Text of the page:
The thickness of the PCD table of one PDC was about 0.079 inch and an about 0.012 inch chamfer was machined in the PCD table. The thickness of the PCD table of the other PDC was about 0.080 inch and an about 0.013 inch chamfer was machined in the PCD table.

The thermal stability of the unleached PDCs so-formed was evaluated by measuring the distance cut in the same Sierra White granite workpiece as Comparative Example A prior to failure without using coolant in a vertical turret lathe test using the same test parameters. The distance cut is considered representative of the thermal stability of the PDC. One of the unleached PDCs was able to cut a distance of about 2000 linear feet in the workpiece prior to failure. The other unleached PDC was able to cut a distance of about 2500 linear feet in the workpiece prior to failure. Evidence of failure of each PDC is best shown in FIG. 7 where the measured temperature of each PDC during cutting increased dramatically at about 2000 and 2500 linear feet for the two PDCs, respectively.

Working Example 2

Two PDCs were formed according to the following process. A layer of diamond particles having the same particle size distribution as comparative example A was placed adjacent to a first cobalt-cemented tungsten carbide substrate. The diamond particles and the first cobalt-cemented tungsten carbide substrate were positioned within a pyrophyllite cube, and HPHT processed at a temperature of about 1400° C. and a pressure of about 6 GPa for about 250 seconds of soak time (about 370 seconds total process time) at the 1400° C. temperature in a high-pressure cubic press to sinter the diamond particles and attach the resulting PCD table to the first cobalt-cemented tungsten carbide substrate. The PCD table was then separated from the first tungsten carbide substrate by grinding away the first cemented tungsten carbide substrate. The PCD table was leached to remove substantially all of the cobalt from the interstitial regions between diamond grains within the PCD table. The leached PCD table was then placed adjacent to a second cobalt-cemented tungsten carbide substrate. The PCD table and the second cobalt-cemented tungsten carbide substrate were positioned within a pyrophyllite cube, and HPHT processed at a temperature of about 1400° C. and a pressure of about 5.7 GPa for about 250 seconds of soak time (about 400 seconds total process time) at the 1400° C. temperature in a high-pressure cubic press to attach the PCD table to the second cobalt-cemented tungsten carbide substrate. A scanning electron microscope image (FIG. 4) of the PDC so-formed showed substantially complete infiltration of cobalt from the second cobalt-cemented tungsten carbide substrate into the PCD table.

The thickness of the PCD table of the first PDC was about 0.081 inch and an about 0.012 inch chamfer was machined in the PCD table. The thickness of the PCD table of the second PDC was about 0.079 inch and an about 0.012 inch chamfer was machined in the PCD table.

The thermal stability of the unleached PDC so-formed was evaluated by measuring the distance cut in the same Sierra White granite workpiece as Comparative Example A prior to failure without using coolant in a vertical turret lathe test and using the same test parameters. The distance cut is considered representative of the thermal stability of the PDC. One of the unleached PDCs was able to cut a distance of about 1000 linear feet in the workpiece prior to failure. The other was able to cut a distance of about 2000 linear feet in the workpiece prior to failure. Evidence of failure of each PDC is best shown in FIG. 7 where the measured temperature of each PDC during cutting increased dramatically at about 1000 and 2000 linear feet for the two PDCs, respectively.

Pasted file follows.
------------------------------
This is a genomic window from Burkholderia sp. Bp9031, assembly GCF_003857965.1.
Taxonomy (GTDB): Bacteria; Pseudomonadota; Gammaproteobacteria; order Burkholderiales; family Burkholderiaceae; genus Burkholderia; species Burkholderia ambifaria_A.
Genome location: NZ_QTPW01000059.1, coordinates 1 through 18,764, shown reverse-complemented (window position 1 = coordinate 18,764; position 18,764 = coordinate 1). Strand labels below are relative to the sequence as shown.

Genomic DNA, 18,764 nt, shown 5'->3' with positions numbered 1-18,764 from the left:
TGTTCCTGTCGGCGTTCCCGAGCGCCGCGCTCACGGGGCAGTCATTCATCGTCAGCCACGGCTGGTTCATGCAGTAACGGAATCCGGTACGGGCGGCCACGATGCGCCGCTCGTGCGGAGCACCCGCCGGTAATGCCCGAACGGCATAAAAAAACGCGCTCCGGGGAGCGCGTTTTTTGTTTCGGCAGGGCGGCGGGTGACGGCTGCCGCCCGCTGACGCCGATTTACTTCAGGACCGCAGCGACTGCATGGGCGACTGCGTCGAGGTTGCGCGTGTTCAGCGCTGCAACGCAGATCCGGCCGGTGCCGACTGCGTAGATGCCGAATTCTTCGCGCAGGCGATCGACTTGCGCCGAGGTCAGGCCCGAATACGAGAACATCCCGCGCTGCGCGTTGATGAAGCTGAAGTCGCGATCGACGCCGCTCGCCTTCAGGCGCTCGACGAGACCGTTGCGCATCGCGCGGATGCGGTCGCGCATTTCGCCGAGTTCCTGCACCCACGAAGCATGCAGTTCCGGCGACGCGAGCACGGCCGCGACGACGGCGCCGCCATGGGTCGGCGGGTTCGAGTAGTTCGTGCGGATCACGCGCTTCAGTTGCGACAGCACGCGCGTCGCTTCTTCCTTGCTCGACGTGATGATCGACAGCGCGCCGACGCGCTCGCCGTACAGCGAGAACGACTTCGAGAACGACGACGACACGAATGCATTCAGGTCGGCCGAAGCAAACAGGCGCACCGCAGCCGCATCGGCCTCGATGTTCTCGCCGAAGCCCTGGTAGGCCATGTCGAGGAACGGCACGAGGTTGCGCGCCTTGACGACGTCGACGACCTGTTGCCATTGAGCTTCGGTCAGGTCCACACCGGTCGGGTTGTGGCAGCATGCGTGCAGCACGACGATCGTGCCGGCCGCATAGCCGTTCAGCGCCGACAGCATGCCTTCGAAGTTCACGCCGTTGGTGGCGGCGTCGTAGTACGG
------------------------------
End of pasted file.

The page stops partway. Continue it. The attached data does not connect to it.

Working Example 3

Two PDCs were formed according to the following process. A layer of diamond particles having the same particle size distribution as comparative example A was placed adjacent to a first cobalt-cemented tungsten carbide substrate. The diamond particles and the first cobalt-cemented tungsten carbide substrate were positioned within a pyrophyllite cube, and HPHT processed at a temperature of about 1400° C. and a pressure of about 6 GPa for about 250 seconds of soak time (about 370 seconds total process time) at the 1400° C. temperature in a high-pressure cubic press to sinter the diamond particles and attach the resulting PCD table to the first cobalt-cemented tungsten carbide substrate. The PCD table was then separated from the first cobalt-cemented tungsten carbide substrate by grinding away the first cemented tungsten carbide substrate. The PCD table was leached to remove substantially all of the cobalt from the interstitial regions between diamond grains within the PCD table. The leached PCD table was then placed adjacent to a second cobalt-cemented tungsten carbide substrate. The PCD table and the second cobalt-cemented tungsten carbide substrate were positioned within a pyrophyllite cube, and HPHT processed at a temperature of about 1400° C. and a pressure of about 6.3 GPa for about 250 seconds of soak time (about 400 seconds total process time) at the 1400° C. temperature in a high-pressure cubic press to attach the PCD table to the second cobalt-cemented tungsten carbide substrate. A scanning electron microscope image (FIG. 5) of one of the PDCs so-formed showed incomplete infiltration of cobalt from the second cobalt-cemented tungsten carbide substrate into the PCD table. Infiltration was only achieved through about half the thickness of the PCD table. Infiltration was less than working example 2, perhaps through only about half of the thickness of the PCD table because the pressure of the second HPHT process was higher, with temperature, time, and PCD table thickness being about the same. The dark region of the PCD table is the un-infiltrated region and the light region of the PCD table is the region infiltrated with cobalt.